Group fails in challenge over plan for Kerry windfarm

A local group has lost its challenge to An Bord Pleanála’s permission for a €46m wind farm close to the village of Lixnaw in Co Kerry.

The North Kerry Wind Turbine Awareness Group had asked the High Court to overturn the board’s July 2016 decision granting an appeal by Stacks Mountain Windfarm Ltd against Kerry County Council’s refusal of permission for 10 wind turbines.

The group claimed the proposed development did not comply with requirements of the Environmental Impact Assessment Directive and the Habitats Directive.

It relied on a significant Court of Appeal judgment of 2014 dealing with the board’s obligations, arising from a decision of the Court of Justice of the EU, to provide an “appropriate assessment” under the Habitats Directive.

The developer, joined to the case as a third party, successfully applied last November to have it fast-tracked in the Commercial Court, saying the overall scheme will cost €46m and it was anxious to avoid serious delays.

In his judgment yesterday, Mr Justice Brian McGovern upheld the board’s decision as clear, properly reasoned and in accordance with law.

He rejected arguments the board failed to carry out or record any proper appropriate assessment or any proper Environmental Impact Assessment (EIA), contrary to national and European law.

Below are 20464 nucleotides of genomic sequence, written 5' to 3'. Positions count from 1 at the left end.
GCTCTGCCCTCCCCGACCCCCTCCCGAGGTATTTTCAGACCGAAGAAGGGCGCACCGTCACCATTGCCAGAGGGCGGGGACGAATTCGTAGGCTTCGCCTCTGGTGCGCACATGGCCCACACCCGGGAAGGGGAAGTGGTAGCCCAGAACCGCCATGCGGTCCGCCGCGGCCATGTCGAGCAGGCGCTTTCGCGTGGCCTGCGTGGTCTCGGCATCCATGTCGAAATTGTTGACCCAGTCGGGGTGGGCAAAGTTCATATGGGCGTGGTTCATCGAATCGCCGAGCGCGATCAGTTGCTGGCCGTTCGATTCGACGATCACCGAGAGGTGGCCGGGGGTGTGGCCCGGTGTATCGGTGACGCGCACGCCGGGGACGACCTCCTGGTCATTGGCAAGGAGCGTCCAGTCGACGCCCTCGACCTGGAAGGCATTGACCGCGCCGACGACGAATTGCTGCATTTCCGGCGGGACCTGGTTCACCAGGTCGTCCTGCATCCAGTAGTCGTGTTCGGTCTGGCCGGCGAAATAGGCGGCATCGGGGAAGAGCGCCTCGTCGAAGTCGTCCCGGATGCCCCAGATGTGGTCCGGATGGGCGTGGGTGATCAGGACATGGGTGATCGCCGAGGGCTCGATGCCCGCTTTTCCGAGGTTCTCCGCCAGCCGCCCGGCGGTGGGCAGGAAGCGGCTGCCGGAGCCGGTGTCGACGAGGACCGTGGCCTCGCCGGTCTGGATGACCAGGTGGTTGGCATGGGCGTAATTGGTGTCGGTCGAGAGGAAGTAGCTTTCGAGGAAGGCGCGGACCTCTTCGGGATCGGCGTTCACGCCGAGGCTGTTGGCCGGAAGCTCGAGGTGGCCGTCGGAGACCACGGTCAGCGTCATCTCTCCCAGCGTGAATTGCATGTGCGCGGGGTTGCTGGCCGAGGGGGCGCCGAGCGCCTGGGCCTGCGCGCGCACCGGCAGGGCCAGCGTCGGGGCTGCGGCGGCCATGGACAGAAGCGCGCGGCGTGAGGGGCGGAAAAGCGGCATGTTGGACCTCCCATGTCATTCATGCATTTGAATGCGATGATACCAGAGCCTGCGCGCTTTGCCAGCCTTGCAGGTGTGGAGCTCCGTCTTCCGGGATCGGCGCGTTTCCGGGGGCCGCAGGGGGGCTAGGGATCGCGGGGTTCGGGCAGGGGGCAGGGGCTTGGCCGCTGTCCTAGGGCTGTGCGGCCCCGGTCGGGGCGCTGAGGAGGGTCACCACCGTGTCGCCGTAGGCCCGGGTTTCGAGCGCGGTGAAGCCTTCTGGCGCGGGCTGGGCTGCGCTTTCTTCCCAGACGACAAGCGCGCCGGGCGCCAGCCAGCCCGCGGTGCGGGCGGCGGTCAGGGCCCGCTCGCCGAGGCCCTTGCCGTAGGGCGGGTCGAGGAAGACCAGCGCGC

The board did conduct an appropriate assessment and, when doing so, had a Natura Impact Statement and additional documents, he said. That material was sufficient to assess the potential impact of the wind farm on all relevant European sites and there was no lacuna in the information before the board.

The Environmental Impact Statement accompanying the planning application addressed and appraised the environmental impact of the wind farm and the board also got an EIS addendum addressing and appraising the environmental impact of the grid connection, he said.

There is no legal requirement in the Planning and Development Act 2000 that the board’s decision include a written statement of what the EIA comprises, he held.

Once the decision and documents referred to made clear to how the EIA was arrived at, that met the board’s obligations.

He dismissed other claims the EIA was inadequate for alleged failure to deal with the issue of noise. The board’s inspector was entitled to reverse his original concerns about noise issues and had set out the reasons for that, he said.

Apart from the noise issue, it was “notable” this application raised “nothing of substance” in terms of any particular environmental concern or impact, he said.

He also dismissed claims the permission involved a material contravention of an objective of the Co Kerry development plan concerning wind turbines.

That objective was not to permit development of wind farms in areas designated “open to consideration” in the Tralee and Listowel districts pending full assessment of the cumulative effect of all permitted turbines in the vicinity.


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